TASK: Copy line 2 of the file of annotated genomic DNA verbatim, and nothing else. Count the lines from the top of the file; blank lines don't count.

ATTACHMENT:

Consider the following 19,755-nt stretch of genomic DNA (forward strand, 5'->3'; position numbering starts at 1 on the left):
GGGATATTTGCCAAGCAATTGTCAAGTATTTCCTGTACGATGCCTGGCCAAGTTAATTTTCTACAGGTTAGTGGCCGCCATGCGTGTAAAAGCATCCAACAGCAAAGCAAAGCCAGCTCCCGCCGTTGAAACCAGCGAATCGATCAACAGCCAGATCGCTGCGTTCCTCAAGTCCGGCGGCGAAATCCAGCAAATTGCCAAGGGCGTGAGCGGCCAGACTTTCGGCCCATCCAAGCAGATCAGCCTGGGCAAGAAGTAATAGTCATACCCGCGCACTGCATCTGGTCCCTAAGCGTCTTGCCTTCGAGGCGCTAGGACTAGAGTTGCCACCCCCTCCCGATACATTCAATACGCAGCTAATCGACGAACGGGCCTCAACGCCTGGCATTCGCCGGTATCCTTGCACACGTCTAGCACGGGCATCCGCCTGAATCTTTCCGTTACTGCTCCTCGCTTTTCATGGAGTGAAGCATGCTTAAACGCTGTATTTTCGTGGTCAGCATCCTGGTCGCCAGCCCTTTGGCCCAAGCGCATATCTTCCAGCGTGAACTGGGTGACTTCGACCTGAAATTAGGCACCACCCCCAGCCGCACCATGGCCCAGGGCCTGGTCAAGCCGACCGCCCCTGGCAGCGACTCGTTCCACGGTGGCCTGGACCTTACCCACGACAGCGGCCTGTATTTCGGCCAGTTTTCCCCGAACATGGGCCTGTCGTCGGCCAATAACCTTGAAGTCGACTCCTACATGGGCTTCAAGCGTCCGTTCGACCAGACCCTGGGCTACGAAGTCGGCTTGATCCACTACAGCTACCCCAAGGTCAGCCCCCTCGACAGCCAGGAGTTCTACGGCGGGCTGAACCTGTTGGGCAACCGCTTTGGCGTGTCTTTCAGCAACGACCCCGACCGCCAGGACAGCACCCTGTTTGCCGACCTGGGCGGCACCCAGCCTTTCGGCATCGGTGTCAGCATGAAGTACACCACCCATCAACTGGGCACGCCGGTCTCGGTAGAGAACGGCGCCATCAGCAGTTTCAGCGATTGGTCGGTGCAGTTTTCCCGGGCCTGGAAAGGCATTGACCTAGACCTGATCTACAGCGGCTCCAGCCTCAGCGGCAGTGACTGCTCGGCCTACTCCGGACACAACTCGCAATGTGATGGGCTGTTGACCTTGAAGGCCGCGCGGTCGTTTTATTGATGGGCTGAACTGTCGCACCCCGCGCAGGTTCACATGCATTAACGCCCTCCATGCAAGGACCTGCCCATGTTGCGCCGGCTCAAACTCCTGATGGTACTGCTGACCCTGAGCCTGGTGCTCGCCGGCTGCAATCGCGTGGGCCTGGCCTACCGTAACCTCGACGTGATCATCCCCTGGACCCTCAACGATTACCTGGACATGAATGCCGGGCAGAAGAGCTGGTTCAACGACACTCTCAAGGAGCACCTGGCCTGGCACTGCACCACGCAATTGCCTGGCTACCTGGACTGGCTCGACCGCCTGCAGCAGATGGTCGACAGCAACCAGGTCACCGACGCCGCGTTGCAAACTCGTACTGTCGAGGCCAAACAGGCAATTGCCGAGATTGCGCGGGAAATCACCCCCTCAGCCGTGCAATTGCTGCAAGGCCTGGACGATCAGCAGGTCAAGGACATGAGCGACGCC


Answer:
GGGATATTTGCCAAGCAATTGTCAAGTATTTCCTGTACGATGCCTGGCCAAGTTAATTTTCTACAGGTTAGTGGCCGCCATGCGTGTAAAAGCATCCAACAGCAAAGCAAAGCCAGCTCCCGCCGTTGAAACCAGCGAATCGATCAACAGCCAGATCGCTGCGTTCCTCAAGTCCGGCGGCGAAATCCAGCAAATTGCCAAGGGCGTGAGCGGCCAGACTTTCGGCCCATCCAAGCAGATCAGCCTGGGCAAGAAGTAATAGTCATACCCGCGCACTGCATCTGGTCCCTAAGCGTCTTGCCTTCGAGGCGCTAGGACTAGAGTTGCCACCCCCTCCCGATACATTCAATACGCAGCTAATCGACGAACGGGCCTCAACGCCTGGCATTCGCCGGTATCCTTGCACACGTCTAGCACGGGCATCCGCCTGAATCTTTCCGTTACTGCTCCTCGCTTTTCATGGAGTGAAGCATGCTTAAACGCTGTATTTTCGTGGTCAGCATCCTGGTCGCCAGCCCTTTGGCCCAAGCGCATATCTTCCAGCGTGAACTGGGTGACTTCGACCTGAAATTAGGCACCACCCCCAGCCGCACCATGGCCCAGGGCCTGGTCAAGCCGACCGCCCCTGGCAGCGACTCGTTCCACGGTGGCCTGGACCTTACCCACGACAGCGGCCTGTATTTCGGCCAGTTTTCCCCGAACATGGGCCTGTCGTCGGCCAATAACCTTGAAGTCGACTCCTACATGGGCTTCAAGCGTCCGTTCGACCAGACCCTGGGCTACGAAGTCGGCTTGATCCACTACAGCTACCCCAAGGTCAGCCCCCTCGACAGCCAGGAGTTCTACGGCGGGCTGAACCTGTTGGGCAACCGCTTTGGCGTGTCTTTCAGCAACGACCCCGACCGCCAGGACAGCACCCTGTTTGCCGACCTGGGCGGCACCCAGCCTTTCGGCATCGGTGTCAGCATGAAGTACACCACCCATCAACTGGGCACGCCGGTCTCGGTAGAGAACGGCGCCATCAGCAGTTTCAGCGATTGGTCGGTGCAGTTTTCCCGGGCCTGGAAAGGCATTGACCTAGACCTGATCTACAGCGGCTCCAGCCTCAGCGGCAGTGACTGCTCGGCCTACTCCGGACACAACTCGCAATGTGATGGGCTGTTGACCTTGAAGGCCGCGCGGTCGTTTTATTGATGGGCTGAACTGTCGCACCCCGCGCAGGTTCACATGCATTAACGCCCTCCATGCAAGGACCTGCCCATGTTGCGCCGGCTCAAACTCCTGATGGTACTGCTGACCCTGAGCCTGGTGCTCGCCGGCTGCAATCGCGTGGGCCTGGCCTACCGTAACCTCGACGTGATCATCCCCTGGACCCTCAACGATTACCTGGACATGAATGCCGGGCAGAAGAGCTGGTTCAACGACACTCTCAAGGAGCACCTGGCCTGGCACTGCACCACGCAATTGCCTGGCTACCTGGACTGGCTCGACCGCCTGCAGCAGATGGTCGACAGCAACCAGGTCACCGACGCCGCGTTGCAAACTCGTACTGTCGAGGCCAAACAGGCAATTGCCGAGATTGCGCGGGAAATCACCCCCTCAGCCGTGCAATTGCTGCAAGGCCTGGACGATCAGCAGGTCAAGGACATGAGCGACGCC